Speech communication channels and their components (e.g. codecs) are generally designed for optimum perceived speech quality. However, transmission channels should also preserve principal speaker-specific characteristics that enable acceptable speaker identification performance by end listeners. This paper proposes a first step towards effective approaches for the prediction of the human speaker identification performance from instrumental quality measures. Correspondences between speech quality and speaker identification accuracy are shown by fitting linear curves to data points involving different channel transmissions. Narrowband, wideband, and super-wideband channels are considered, with other typically associated distortions. Our analyses show that Coloration, one of the perceptual quality dimensions, can be a better predictor of the human speaker identification performance than overall quality predictions in terms of Mean Opinion Scores. This suggests that the speaker-specific properties of the voice are mainly impaired by the distortion of frequency components in the transmission path.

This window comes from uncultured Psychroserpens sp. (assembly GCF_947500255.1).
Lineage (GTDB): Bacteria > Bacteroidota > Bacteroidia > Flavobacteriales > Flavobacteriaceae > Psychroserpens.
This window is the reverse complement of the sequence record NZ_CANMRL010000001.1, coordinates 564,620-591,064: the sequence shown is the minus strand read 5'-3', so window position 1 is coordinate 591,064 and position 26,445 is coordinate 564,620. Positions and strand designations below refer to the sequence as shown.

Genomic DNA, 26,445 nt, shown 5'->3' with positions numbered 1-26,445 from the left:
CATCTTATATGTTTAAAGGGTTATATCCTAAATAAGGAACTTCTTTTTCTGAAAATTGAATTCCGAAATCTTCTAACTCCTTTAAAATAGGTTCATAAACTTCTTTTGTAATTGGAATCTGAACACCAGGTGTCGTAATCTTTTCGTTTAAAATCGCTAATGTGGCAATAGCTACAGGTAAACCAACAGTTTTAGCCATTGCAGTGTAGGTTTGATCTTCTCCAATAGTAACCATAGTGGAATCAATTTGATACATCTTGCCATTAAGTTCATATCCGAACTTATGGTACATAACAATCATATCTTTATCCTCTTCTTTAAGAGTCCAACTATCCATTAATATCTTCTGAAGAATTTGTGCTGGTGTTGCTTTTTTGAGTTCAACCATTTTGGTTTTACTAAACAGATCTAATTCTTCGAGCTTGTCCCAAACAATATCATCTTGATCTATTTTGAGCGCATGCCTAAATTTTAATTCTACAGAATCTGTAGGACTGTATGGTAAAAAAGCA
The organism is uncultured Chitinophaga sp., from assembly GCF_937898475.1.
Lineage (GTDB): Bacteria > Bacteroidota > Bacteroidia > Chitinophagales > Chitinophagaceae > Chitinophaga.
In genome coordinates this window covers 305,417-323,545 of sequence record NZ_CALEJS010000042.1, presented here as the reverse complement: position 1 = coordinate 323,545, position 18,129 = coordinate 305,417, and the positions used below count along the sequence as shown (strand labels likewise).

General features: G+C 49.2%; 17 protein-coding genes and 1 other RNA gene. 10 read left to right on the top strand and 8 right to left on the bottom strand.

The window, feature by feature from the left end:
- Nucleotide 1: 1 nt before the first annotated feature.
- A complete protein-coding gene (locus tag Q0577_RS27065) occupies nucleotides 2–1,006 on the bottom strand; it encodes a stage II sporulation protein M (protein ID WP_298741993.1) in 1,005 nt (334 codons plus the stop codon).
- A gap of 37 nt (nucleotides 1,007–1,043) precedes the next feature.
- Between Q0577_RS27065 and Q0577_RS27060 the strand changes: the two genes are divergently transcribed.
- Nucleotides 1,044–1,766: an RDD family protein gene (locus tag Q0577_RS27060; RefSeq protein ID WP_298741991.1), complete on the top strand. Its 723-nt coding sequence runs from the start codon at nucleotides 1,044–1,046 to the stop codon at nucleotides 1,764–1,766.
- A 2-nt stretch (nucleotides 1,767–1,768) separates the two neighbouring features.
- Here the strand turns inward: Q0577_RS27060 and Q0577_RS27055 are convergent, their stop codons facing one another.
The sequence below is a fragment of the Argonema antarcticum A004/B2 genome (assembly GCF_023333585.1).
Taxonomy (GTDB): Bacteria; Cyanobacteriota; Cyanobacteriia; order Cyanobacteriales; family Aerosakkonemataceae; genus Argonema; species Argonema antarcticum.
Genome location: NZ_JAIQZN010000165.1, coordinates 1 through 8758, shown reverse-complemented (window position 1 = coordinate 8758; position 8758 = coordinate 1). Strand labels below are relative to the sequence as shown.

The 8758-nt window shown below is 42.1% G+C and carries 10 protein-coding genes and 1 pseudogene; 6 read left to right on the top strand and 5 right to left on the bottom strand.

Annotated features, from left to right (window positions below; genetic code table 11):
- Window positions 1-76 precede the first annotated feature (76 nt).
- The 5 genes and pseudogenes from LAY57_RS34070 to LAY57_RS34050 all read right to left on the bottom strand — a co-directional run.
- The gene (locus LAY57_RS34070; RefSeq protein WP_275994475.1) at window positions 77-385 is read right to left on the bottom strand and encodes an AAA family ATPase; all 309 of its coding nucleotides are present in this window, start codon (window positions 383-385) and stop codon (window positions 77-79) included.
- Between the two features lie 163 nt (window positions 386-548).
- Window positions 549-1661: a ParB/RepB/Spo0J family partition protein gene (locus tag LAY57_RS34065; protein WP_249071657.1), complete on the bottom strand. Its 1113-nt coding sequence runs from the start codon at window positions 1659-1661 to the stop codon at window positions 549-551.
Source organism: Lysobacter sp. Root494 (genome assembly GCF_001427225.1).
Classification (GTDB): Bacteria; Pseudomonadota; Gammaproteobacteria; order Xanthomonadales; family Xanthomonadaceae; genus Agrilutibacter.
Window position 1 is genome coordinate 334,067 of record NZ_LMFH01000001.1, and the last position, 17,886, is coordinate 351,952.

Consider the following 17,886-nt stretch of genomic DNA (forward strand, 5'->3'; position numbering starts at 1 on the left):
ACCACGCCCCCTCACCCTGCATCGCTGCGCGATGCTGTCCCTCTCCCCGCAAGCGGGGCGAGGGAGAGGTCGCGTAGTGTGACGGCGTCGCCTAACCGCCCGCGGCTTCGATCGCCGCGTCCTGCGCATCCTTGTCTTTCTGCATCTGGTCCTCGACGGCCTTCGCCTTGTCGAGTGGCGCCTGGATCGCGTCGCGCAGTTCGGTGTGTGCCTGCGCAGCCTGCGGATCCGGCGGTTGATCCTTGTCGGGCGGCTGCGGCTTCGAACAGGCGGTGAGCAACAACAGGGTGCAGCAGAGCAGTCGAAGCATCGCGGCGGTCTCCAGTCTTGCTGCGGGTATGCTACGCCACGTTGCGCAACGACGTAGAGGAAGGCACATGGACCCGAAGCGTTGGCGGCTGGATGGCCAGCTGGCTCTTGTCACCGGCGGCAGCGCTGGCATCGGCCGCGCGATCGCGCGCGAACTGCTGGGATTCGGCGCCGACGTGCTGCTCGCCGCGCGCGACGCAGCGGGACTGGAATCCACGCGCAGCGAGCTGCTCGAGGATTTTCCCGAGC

Bibliographic reference. Gallardo, Laura Fernández / Möller, Sebastian (2015): "Towards the prediction of human speaker identification performance from measured speech quality", In INTERSPEECH-2015, 443-447.